One of the things you’ll encounter in sixth form is the endless time given to perfecting your personal statement.
Although you’ll spend hours crafting the perfect 4000 character boast, no one actually spends any time telling you how to create the perfect CV. Arguably a much more important document, this is something you should be invested in the day you turn 16 – after all, most jobs will naturally require it.
But as with all important things in this world, it’s monumentally easy to get wrong. But never fear! There are some simple guidelines that you can follow in order to make sure you end up on the shortlist and not in the shredder. First thing you should look at is length.
Two pages is the longest any CV should ever be, and it’s easy to keep it this way until you retire into the sunset. Remember that the employer will be reading at least 10-15 CVs for the same position, and that’s a minimum estimate. If it’s too long, they just won’t bother and the shiny special person that is you won’t come through.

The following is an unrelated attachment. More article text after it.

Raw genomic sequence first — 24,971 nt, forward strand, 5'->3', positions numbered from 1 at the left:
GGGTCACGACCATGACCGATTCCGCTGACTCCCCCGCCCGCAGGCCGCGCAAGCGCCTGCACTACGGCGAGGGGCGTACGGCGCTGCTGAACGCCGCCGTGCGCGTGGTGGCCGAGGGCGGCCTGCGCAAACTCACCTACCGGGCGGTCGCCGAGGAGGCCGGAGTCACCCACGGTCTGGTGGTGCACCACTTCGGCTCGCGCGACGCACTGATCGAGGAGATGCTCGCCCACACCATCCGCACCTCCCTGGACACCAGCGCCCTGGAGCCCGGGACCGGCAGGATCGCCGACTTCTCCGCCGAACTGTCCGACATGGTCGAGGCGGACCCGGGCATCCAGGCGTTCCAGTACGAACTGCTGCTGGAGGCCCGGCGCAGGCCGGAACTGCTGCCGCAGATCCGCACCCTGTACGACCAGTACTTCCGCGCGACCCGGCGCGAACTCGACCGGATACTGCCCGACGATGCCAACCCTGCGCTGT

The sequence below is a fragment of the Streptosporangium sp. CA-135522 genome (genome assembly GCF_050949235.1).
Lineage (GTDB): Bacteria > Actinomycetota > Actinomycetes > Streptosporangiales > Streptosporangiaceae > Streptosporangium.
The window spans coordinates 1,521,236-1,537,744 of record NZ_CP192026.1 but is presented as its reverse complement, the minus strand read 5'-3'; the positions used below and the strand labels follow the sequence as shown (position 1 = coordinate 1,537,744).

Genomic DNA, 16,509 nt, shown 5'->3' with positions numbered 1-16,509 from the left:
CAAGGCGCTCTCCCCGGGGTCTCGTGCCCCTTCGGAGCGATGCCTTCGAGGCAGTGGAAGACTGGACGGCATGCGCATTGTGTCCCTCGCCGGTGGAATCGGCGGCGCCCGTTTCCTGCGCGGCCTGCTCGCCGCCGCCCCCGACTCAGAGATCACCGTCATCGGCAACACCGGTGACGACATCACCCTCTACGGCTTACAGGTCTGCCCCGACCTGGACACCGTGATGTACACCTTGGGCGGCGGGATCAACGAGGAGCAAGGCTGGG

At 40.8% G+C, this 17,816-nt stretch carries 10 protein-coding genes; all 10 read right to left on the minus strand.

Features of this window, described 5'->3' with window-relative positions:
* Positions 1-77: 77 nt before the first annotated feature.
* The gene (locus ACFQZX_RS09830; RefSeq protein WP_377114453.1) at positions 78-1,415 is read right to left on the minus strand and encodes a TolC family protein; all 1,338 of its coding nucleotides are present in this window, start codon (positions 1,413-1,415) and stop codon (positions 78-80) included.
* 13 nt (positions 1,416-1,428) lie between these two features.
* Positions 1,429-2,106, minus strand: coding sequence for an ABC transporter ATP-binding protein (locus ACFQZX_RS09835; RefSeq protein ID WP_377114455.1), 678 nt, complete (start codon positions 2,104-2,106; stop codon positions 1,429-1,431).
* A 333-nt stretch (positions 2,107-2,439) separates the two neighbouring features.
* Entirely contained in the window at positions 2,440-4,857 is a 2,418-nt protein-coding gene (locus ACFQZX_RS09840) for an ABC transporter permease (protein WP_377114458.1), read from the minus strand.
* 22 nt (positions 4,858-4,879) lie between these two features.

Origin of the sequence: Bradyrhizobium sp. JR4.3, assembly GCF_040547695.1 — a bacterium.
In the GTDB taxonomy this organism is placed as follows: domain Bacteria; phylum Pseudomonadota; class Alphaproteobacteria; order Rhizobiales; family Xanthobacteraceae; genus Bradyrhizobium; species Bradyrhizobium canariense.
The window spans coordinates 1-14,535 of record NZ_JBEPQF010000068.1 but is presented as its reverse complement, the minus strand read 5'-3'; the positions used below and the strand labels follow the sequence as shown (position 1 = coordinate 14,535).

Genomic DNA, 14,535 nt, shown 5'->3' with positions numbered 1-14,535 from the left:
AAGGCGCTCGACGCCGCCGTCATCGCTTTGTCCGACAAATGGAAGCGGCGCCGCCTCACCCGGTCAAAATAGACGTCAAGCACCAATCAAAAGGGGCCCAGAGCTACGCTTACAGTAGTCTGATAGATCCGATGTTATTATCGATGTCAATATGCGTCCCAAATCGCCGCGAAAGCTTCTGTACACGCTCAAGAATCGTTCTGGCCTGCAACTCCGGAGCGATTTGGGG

Qualifications and career
Another thing to remember is qualifications and career. Don’t be exhaustive when you talk about either of these – sorry, but no one cares about that paper round you had for three weeks when you were 13. If you’re the sort who loves to volunteer and do extra-curriculars, you’ll probably want to devote a space to “professional experience”. Stylistically, this should be the same as the career section, but keep it as relevant as you can – cut and change as you grow, and you’ll keep it looking perfect.
As you get older, you should only list paid work that is either relevant or recent. But don’t leave gaps in your employment unless they were legitimate and you’re prepared to explain them in interviews. As for qualifications, the same applies – once you get your A Levels, GCSEs become irrelevant. Feel free to list them, but keep it concise and devote more lines to your current qualifications.
Some final tips include providing references so that employers don’t have to the extra work and making sure you list all possible methods of contact so they can get in touch with you. What you’ve got to remember is that this has to sell you, and even if you know you’re a social chameleon who could ace every interview, you’ll need to look good on paper to get there. If you keep it slick and relevant, you should be fighting off the interviews.
Do you have any more tips on how to not get your CV binned? Let us know in the comments below.
Photo: Peter Pearson / Flickr